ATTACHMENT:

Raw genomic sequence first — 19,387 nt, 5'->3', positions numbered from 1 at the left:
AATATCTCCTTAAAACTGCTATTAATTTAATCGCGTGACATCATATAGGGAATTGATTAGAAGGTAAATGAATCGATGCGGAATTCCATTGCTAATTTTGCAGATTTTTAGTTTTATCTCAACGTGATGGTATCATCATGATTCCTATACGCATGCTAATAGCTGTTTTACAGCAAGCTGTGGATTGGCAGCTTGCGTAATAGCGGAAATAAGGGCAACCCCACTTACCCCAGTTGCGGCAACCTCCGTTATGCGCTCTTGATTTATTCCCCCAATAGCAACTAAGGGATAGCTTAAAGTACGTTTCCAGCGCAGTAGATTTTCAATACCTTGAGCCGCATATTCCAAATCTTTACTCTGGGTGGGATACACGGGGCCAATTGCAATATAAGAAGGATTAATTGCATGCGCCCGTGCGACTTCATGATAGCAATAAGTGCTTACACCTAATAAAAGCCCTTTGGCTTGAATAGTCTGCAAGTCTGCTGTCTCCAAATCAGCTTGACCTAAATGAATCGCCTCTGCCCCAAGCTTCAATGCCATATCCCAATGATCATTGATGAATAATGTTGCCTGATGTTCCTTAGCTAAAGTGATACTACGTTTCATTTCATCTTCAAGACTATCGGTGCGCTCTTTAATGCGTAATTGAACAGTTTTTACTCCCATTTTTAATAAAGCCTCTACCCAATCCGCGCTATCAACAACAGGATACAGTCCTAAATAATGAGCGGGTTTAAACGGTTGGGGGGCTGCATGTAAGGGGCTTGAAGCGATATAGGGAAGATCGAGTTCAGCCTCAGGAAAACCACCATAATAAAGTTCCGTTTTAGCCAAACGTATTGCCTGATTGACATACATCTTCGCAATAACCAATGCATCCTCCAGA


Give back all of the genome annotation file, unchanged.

Raw genomic sequence first — 19,387 nt, 5'->3', positions numbered from 1 at the left:
AATATCTCCTTAAAACTGCTATTAATTTAATCGCGTGACATCATATAGGGAATTGATTAGAAGGTAAATGAATCGATGCGGAATTCCATTGCTAATTTTGCAGATTTTTAGTTTTATCTCAACGTGATGGTATCATCATGATTCCTATACGCATGCTAATAGCTGTTTTACAGCAAGCTGTGGATTGGCAGCTTGCGTAATAGCGGAAATAAGGGCAACCCCACTTACCCCAGTTGCGGCAACCTCCGTTATGCGCTCTTGATTTATTCCCCCAATAGCAACTAAGGGATAGCTTAAAGTACGTTTCCAGCGCAGTAGATTTTCAATACCTTGAGCCGCATATTCCAAATCTTTACTCTGGGTGGGATACACGGGGCCAATTGCAATATAAGAAGGATTAATTGCATGCGCCCGTGCGACTTCATGATAGCAATAAGTGCTTACACCTAATAAAAGCCCTTTGGCTTGAATAGTCTGCAAGTCTGCTGTCTCCAAATCAGCTTGACCTAAATGAATCGCCTCTGCCCCAAGCTTCAATGCCATATCCCAATGATCATTGATGAATAATGTTGCCTGATGTTCCTTAGCTAAAGTGATACTACGTTTCATTTCATCTTCAAGACTATCGGTGCGCTCTTTAATGCGTAATTGAACAGTTTTTACTCCCATTTTTAATAAAGCCTCTACCCAATCCGCGCTATCAACAACAGGATACAGTCCTAAATAATGAGCGGGTTTAAACGGTTGGGGGGCTGCATGTAAGGGGCTTGAAGCGATATAGGGAAGATCGAGTTCAGCCTCAGGAAAACCACCATAATAAAGTTCCGTTTTAGCCAAACGTATTGCCTGATTGACATACATCTTCGCAATAACCAATGCATCCTCCAGA